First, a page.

Once you've identified any discrepancies and understand why the IRS thinks you could owe a penalty, begin the process of completing your Form 14764 response.  When doing so, you must FOLLOW EVERY INSTRUCTION!  Please do not give them more information than they've asked for, and complete every step in the process as directed.  The letter allows you to provide additional documentation if needed, but if you do, make sure it is the relevant documentation and determine if the IRS requires a copy.  Many times, particularly under the current administration, all the IRS wants is their Form 14764 and appropriately completed attachments!

While you are doing all of this work, don't take the fact that your company got a 226-J letter personally.  ESRP processing is a relatively new system for the IRS, and they built it in a hurry.  It generates lots of errant penalty assessments.  Some are completely wrong, and the ALE does not owe a thing. In many other instances, the actual penalty due is far less than what was proposed initially.  Often, minor and unintentional employer reporting errors throw the entire system off, and just proving the IRS with a simple correction is all that you need.  Getting a letter does not mean that your company is flawed or in trouble.  It also doesn't necessarily mean that your employer reporting vendor did a lousy job.  Many companies receive assessment letters or inaccurate penalty proposals due to human and computer-based errors.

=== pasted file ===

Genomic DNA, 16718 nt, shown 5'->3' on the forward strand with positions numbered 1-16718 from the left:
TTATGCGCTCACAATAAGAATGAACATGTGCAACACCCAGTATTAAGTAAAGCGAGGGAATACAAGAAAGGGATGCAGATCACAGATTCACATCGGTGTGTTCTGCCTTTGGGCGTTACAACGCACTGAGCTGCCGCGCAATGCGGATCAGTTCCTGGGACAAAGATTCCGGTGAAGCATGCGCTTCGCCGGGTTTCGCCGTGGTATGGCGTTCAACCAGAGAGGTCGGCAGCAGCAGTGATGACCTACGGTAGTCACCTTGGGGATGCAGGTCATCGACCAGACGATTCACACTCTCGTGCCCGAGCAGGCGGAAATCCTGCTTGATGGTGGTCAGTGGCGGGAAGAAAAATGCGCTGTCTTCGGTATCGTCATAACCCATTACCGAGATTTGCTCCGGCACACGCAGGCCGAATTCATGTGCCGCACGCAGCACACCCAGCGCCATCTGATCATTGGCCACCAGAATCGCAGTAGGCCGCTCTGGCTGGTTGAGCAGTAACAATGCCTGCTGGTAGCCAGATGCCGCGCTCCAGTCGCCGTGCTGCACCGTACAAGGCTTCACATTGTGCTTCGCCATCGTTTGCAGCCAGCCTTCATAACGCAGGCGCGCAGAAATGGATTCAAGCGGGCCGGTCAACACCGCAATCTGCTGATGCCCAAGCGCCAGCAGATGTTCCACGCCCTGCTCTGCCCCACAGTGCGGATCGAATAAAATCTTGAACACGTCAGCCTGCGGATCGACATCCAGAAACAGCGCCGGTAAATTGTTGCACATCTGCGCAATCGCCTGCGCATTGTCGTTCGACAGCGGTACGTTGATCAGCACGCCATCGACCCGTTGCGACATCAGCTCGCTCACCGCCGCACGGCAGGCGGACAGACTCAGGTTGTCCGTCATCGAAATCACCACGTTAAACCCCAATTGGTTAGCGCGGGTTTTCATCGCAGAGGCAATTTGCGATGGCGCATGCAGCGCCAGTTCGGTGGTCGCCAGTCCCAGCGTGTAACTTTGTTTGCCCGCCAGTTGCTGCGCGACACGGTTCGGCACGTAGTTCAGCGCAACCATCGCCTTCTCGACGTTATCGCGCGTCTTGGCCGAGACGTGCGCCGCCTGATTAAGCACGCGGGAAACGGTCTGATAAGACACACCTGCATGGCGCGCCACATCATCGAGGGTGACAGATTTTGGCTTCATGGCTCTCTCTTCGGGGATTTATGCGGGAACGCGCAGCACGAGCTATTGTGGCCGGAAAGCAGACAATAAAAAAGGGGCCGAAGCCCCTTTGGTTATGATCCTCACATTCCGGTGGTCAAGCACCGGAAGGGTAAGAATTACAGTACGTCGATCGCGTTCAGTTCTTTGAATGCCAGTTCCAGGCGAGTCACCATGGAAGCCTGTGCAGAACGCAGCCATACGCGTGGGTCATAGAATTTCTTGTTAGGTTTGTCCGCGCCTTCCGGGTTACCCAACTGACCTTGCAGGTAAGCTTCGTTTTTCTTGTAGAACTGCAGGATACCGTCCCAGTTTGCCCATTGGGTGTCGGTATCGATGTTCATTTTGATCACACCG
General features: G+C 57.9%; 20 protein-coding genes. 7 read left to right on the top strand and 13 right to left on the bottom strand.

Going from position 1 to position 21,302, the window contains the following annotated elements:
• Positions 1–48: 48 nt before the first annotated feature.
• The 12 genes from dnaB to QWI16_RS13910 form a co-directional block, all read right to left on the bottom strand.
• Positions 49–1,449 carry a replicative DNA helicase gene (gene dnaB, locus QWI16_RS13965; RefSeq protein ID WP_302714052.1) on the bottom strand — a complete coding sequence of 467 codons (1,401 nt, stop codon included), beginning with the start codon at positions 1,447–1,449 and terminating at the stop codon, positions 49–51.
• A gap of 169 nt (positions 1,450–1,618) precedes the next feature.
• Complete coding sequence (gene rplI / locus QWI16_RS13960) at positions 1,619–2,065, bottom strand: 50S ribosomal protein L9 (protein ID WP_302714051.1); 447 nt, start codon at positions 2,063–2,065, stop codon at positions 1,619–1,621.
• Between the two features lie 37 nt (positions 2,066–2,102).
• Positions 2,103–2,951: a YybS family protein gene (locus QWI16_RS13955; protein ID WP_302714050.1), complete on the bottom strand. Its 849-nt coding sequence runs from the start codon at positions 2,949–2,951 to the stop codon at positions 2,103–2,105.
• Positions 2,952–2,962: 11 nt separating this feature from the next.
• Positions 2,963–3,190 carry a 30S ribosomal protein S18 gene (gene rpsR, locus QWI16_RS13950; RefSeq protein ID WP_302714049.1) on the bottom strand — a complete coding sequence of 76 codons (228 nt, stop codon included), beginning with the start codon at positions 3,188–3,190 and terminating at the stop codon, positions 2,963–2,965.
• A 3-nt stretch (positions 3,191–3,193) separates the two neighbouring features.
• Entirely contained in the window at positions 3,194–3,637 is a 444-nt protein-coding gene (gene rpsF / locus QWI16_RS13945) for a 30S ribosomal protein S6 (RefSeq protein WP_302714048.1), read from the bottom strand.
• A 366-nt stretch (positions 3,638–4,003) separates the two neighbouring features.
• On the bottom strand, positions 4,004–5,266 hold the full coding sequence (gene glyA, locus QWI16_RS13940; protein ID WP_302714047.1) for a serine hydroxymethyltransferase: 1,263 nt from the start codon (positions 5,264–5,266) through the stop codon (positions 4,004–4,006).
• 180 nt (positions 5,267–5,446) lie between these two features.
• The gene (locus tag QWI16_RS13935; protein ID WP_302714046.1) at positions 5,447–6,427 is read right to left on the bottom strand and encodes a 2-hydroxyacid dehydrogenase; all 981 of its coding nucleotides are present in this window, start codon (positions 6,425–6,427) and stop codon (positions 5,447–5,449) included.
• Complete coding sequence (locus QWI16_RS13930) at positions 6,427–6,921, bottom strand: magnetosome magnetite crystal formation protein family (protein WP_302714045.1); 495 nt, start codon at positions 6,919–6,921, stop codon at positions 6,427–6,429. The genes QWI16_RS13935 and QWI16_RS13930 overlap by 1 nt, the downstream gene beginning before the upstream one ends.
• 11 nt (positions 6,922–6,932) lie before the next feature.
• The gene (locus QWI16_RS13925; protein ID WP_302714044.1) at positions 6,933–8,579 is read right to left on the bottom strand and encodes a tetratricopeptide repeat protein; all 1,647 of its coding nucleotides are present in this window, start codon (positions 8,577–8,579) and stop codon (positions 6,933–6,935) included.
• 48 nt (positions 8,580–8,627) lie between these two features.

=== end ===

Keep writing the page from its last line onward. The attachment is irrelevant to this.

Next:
Also, resist the temptation to reach out to anyone you might know at the IRS for help.  The department that handles ESRP is entirely independent of all other IRS operations, and the left hand often has NO IDEA what the right hand is doing.  Involving another contact seldom helps in these cases, and we have seen it unintentionally make things much worse.  Instead, focus all of your attention on just completing your response exactly as instructed. 

Finally, do reach out for help if you need it!  There are many people, including two of your friends, who deal with ESRP all of the time.  We're always happy to commiserate, provide assistance, and swap crazy stories about insane proposed penalty amounts and circumstances!